Sometimes a movie comes around that absolutely defines a movement in cinema and changes it forever. For the French New Wave, it was Breathless (Godard, 1961), for the Film Brats’ revolution, it was The Godfather, (Coppola, 1978), and for anime, it is Akira (Otomo, 1988).
Akira is a 1988 film directed by Katsuhiro Otomo, the movie was a critical supernova and is all over top lists of critics top animated films, sci-fi films¹, and just top films period, coming in at #440 on Empire magazine’s top 500 films of all time.
Similar to the way that in 1978, Coppola’s The Godfather bounded onto the screens of cinemas everywhere and announced to the world that the film brats were running things now; Akira sprang into theaters and announced that anime was a legitimate cinematic movement.
The film tells the story of a pair of young men in a motorcycle gang who live in a post-apocalyptic Tokyo where society brink of collapse. When one of them, named Tetsuo, develops psychic powers and goes on a quest to find an incredibly powerful psychic named Akira. The other, named Kaneda, must team up with a group of resistance fighters in order to stop his childhood friend, and save the world.
Obviously the plot seems a little all over the place, but I wanted to omit certain spoilers to make your overall viewing enjoyment more pleasureable. But let me tell you, this film is a masterpiece, with a spectacular conclusion that is brutal and guttural and beautiful, all rolled into one experience. (It’s definitely NOT for kids.³)
Akira’s story is captivating, and has managed to engross and inspire Hollywood filmmakers throughout the industry. Akira has also been cited as a major influence on live-action films such as The Matrix (Wachowski Sisters, 1999), Chronicle² (Trank, 2012), and Looper (Johnson, 2012), as well as television shows such as Stranger Things.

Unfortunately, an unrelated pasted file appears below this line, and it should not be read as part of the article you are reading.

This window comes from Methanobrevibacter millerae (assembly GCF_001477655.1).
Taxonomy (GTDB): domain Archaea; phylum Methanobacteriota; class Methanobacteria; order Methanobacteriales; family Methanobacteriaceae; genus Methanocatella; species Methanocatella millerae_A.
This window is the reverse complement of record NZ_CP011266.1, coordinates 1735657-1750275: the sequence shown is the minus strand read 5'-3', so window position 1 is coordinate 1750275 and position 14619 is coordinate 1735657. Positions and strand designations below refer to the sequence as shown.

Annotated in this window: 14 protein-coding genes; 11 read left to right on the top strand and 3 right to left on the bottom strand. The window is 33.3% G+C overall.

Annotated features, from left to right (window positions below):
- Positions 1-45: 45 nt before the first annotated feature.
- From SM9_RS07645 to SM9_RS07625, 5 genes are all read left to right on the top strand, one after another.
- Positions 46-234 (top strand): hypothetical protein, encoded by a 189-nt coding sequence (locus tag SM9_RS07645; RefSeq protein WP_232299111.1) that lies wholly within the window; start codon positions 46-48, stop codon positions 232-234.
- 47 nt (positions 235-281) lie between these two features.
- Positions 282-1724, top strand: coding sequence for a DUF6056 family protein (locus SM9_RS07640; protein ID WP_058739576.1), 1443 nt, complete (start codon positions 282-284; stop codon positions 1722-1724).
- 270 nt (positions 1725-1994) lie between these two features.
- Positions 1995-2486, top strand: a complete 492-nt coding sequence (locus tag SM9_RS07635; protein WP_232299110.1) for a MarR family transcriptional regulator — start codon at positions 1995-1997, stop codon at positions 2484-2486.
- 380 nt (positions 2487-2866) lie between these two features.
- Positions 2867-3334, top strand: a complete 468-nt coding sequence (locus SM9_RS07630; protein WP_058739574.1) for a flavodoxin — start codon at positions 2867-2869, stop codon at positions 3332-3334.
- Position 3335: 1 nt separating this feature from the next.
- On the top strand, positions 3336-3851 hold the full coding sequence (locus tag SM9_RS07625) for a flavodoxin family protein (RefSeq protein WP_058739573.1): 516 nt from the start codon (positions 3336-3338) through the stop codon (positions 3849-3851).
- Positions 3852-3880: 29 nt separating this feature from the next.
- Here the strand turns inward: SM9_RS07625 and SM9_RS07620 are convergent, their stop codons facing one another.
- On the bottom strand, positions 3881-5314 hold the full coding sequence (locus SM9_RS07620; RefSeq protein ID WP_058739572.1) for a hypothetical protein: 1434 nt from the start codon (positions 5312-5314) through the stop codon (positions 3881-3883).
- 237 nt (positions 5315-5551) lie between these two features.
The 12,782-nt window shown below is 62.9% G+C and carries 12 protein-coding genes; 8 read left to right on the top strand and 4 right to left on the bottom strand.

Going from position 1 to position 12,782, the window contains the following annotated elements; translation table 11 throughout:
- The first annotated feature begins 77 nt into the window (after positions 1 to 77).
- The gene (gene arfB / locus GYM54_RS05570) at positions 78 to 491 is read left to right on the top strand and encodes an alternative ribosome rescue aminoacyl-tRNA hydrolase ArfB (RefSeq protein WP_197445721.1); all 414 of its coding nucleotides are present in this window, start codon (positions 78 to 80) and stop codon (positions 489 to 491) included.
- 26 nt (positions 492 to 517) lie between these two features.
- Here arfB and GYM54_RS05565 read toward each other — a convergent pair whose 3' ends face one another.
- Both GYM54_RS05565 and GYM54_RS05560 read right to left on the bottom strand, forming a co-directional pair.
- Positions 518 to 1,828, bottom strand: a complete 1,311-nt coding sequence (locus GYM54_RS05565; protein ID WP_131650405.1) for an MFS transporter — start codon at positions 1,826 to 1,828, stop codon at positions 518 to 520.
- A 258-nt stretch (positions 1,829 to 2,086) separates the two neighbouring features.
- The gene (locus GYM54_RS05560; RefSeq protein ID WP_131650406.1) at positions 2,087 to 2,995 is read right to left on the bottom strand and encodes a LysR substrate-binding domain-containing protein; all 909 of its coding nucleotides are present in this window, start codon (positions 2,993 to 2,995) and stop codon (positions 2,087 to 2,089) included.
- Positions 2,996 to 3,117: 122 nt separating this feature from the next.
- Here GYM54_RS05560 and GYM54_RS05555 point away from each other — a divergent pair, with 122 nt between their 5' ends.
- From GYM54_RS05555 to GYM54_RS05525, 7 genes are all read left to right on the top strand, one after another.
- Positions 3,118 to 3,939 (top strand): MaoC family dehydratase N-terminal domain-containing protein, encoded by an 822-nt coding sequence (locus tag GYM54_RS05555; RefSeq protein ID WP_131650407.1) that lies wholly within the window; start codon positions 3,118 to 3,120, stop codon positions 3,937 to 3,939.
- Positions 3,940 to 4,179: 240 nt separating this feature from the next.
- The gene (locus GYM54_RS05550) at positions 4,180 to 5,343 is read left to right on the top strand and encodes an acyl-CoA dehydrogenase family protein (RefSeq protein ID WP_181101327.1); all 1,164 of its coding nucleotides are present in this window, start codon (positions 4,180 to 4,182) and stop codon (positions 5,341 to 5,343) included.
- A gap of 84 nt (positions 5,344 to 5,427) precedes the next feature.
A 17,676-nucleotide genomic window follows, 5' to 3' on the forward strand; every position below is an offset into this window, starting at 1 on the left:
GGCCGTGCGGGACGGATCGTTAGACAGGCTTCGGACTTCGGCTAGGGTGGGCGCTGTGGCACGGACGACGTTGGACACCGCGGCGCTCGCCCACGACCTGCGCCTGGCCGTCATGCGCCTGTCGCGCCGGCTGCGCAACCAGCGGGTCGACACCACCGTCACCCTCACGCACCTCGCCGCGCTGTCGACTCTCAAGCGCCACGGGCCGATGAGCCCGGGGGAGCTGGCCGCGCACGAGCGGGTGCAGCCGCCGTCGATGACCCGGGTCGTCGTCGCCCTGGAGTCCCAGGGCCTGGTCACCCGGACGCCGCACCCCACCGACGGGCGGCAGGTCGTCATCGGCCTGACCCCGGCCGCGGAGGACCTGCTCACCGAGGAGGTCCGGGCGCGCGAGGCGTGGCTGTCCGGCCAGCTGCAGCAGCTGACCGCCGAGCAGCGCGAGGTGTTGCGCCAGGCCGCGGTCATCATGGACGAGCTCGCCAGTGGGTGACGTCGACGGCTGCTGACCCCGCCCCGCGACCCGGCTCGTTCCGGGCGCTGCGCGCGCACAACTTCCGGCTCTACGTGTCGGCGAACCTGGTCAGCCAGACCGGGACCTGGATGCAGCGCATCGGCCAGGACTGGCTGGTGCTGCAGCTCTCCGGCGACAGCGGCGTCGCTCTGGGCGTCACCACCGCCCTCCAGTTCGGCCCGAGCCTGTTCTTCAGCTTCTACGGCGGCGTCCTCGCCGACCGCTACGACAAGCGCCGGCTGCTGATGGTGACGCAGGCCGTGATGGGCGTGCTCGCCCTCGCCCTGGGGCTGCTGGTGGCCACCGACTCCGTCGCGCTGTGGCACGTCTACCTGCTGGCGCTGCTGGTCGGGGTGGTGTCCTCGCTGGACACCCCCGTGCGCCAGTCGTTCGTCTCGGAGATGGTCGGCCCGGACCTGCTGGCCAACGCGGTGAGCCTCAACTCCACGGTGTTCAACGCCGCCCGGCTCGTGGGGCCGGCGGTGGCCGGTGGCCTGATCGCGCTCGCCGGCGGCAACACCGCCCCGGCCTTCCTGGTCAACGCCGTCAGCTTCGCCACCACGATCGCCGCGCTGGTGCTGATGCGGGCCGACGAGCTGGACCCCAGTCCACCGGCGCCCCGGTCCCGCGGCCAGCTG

Side note: If you haven’t noticed from my posts at this point, the Wachowski siblings took a LOT of inspiration for The Matrix from films throughout the medium of anime.
Akira, is, in a sense, the most important anime film in existence, for a couple of reasons. It had a tremendous impact on the industry, by displaying the true potential for spectacle and quality in the anime industry.
It established the fact that a big budget anime film is not only worth investing in, but pushing as the future, because after Akira anime films soon became a massive part of the Japanese film culture.
Akira isn’t just a great anime film.
It’s simply a great film.
End of story.
I love this film so much that I could go on all day about it, so I did. If you click the link below, it can take you to a podcast that I filmed with a friend and fellow cinefile.
Don’t let the 40 minute length of the talk scare you, after about 15 minutes we start to delve into a spoiler-filled discussion of the content and I mention that you can stop listening in order to avoid them. So you can feel free to exit out of after that, or you can stay if you don’t mind having the film spoiled for you!